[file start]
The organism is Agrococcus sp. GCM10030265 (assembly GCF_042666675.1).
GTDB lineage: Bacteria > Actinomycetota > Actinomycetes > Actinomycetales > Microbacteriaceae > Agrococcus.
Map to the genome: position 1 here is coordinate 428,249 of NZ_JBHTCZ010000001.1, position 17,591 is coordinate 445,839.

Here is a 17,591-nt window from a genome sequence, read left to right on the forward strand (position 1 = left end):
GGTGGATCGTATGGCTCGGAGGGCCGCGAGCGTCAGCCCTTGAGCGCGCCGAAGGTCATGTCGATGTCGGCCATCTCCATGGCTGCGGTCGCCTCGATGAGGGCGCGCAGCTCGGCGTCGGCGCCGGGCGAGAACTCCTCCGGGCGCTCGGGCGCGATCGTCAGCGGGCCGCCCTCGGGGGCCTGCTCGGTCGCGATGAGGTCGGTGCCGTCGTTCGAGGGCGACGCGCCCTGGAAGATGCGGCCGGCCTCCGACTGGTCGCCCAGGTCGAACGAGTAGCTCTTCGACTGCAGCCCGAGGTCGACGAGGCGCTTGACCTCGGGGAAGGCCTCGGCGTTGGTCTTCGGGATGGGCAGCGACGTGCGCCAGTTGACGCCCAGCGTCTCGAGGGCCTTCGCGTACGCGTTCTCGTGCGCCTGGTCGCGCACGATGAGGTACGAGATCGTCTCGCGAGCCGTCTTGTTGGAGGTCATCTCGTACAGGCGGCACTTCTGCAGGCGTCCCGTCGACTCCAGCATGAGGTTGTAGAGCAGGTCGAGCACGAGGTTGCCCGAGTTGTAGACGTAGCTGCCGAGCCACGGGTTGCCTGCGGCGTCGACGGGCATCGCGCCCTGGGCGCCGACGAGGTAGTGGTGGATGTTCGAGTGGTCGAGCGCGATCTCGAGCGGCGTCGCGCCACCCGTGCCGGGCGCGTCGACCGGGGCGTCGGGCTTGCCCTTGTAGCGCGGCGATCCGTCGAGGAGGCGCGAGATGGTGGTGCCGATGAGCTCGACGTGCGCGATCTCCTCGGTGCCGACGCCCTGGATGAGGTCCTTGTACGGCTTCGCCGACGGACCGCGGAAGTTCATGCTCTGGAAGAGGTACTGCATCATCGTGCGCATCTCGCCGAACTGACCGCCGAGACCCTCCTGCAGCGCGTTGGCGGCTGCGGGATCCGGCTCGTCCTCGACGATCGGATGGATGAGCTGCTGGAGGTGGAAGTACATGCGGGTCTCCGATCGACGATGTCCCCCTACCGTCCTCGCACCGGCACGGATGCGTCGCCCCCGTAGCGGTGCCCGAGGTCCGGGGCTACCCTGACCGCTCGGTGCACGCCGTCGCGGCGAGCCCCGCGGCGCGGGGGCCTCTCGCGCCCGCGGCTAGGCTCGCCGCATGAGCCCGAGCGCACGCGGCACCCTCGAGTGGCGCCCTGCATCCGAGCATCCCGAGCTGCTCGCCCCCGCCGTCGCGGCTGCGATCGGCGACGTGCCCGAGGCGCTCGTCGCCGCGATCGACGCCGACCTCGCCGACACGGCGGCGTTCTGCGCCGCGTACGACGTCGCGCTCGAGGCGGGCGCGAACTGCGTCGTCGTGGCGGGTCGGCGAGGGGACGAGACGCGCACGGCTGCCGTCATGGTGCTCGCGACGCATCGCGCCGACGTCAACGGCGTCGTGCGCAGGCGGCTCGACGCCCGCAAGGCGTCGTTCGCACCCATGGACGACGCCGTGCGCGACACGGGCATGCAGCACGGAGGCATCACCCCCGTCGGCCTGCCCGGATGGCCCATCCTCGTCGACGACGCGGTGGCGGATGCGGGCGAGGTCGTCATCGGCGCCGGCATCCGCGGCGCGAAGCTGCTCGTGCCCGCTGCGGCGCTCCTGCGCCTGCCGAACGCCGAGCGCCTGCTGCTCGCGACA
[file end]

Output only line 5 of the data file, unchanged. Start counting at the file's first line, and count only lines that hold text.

GGTGGATCGTATGGCTCGGAGGGCCGCGAGCGTCAGCCCTTGAGCGCGCCGAAGGTCATGTCGATGTCGGCCATCTCCATGGCTGCGGTCGCCTCGATGAGGGCGCGCAGCTCGGCGTCGGCGCCGGGCGAGAACTCCTCCGGGCGCTCGGGCGCGATCGTCAGCGGGCCGCCCTCGGGGGCCTGCTCGGTCGCGATGAGGTCGGTGCCGTCGTTCGAGGGCGACGCGCCCTGGAAGATGCGGCCGGCCTCCGACTGGTCGCCCAGGTCGAACGAGTAGCTCTTCGACTGCAGCCCGAGGTCGACGAGGCGCTTGACCTCGGGGAAGGCCTCGGCGTTGGTCTTCGGGATGGGCAGCGACGTGCGCCAGTTGACGCCCAGCGTCTCGAGGGCCTTCGCGTACGCGTTCTCGTGCGCCTGGTCGCGCACGATGAGGTACGAGATCGTCTCGCGAGCCGTCTTGTTGGAGGTCATCTCGTACAGGCGGCACTTCTGCAGGCGTCCCGTCGACTCCAGCATGAGGTTGTAGAGCAGGTCGAGCACGAGGTTGCCCGAGTTGTAGACGTAGCTGCCGAGCCACGGGTTGCCTGCGGCGTCGACGGGCATCGCGCCCTGGGCGCCGACGAGGTAGTGGTGGATGTTCGAGTGGTCGAGCGCGATCTCGAGCGGCGTCGCGCCACCCGTGCCGGGCGCGTCGACCGGGGCGTCGGGCTTGCCCTTGTAGCGCGGCGATCCGTCGAGGAGGCGCGAGATGGTGGTGCCGATGAGCTCGACGTGCGCGATCTCCTCGGTGCCGACGCCCTGGATGAGGTCCTTGTACGGCTTCGCCGACGGACCGCGGAAGTTCATGCTCTGGAAGAGGTACTGCATCATCGTGCGCATCTCGCCGAACTGACCGCCGAGACCCTCCTGCAGCGCGTTGGCGGCTGCGGGATCCGGCTCGTCCTCGACGATCGGATGGATGAGCTGCTGGAGGTGGAAGTACATGCGGGTCTCCGATCGACGATGTCCCCCTACCGTCCTCGCACCGGCACGGATGCGTCGCCCCCGTAGCGGTGCCCGAGGTCCGGGGCTACCCTGACCGCTCGGTGCACGCCGTCGCGGCGAGCCCCGCGGCGCGGGGGCCTCTCGCGCCCGCGGCTAGGCTCGCCGCATGAGCCCGAGCGCACGCGGCACCCTCGAGTGGCGCCCTGCATCCGAGCATCCCGAGCTGCTCGCCCCCGCCGTCGCGGCTGCGATCGGCGACGTGCCCGAGGCGCTCGTCGCCGCGATCGACGCCGACCTCGCCGACACGGCGGCGTTCTGCGCCGCGTACGACGTCGCGCTCGAGGCGGGCGCGAACTGCGTCGTCGTGGCGGGTCGGCGAGGGGACGAGACGCGCACGGCTGCCGTCATGGTGCTCGCGACGCATCGCGCCGACGTCAACGGCGTCGTGCGCAGGCGGCTCGACGCCCGCAAGGCGTCGTTCGCACCCATGGACGACGCCGTGCGCGACACGGGCATGCAGCACGGAGGCATCACCCCCGTCGGCCTGCCCGGATGGCCCATCCTCGTCGACGACGCGGTGGCGGATGCGGGCGAGGTCGTCATCGGCGCCGGCATCCGCGGCGCGAAGCTGCTCGTGCCCGCTGCGGCGCTCCTGCGCCTGCCGAACGCCGAGCGCCTGCTGCTCGCGACA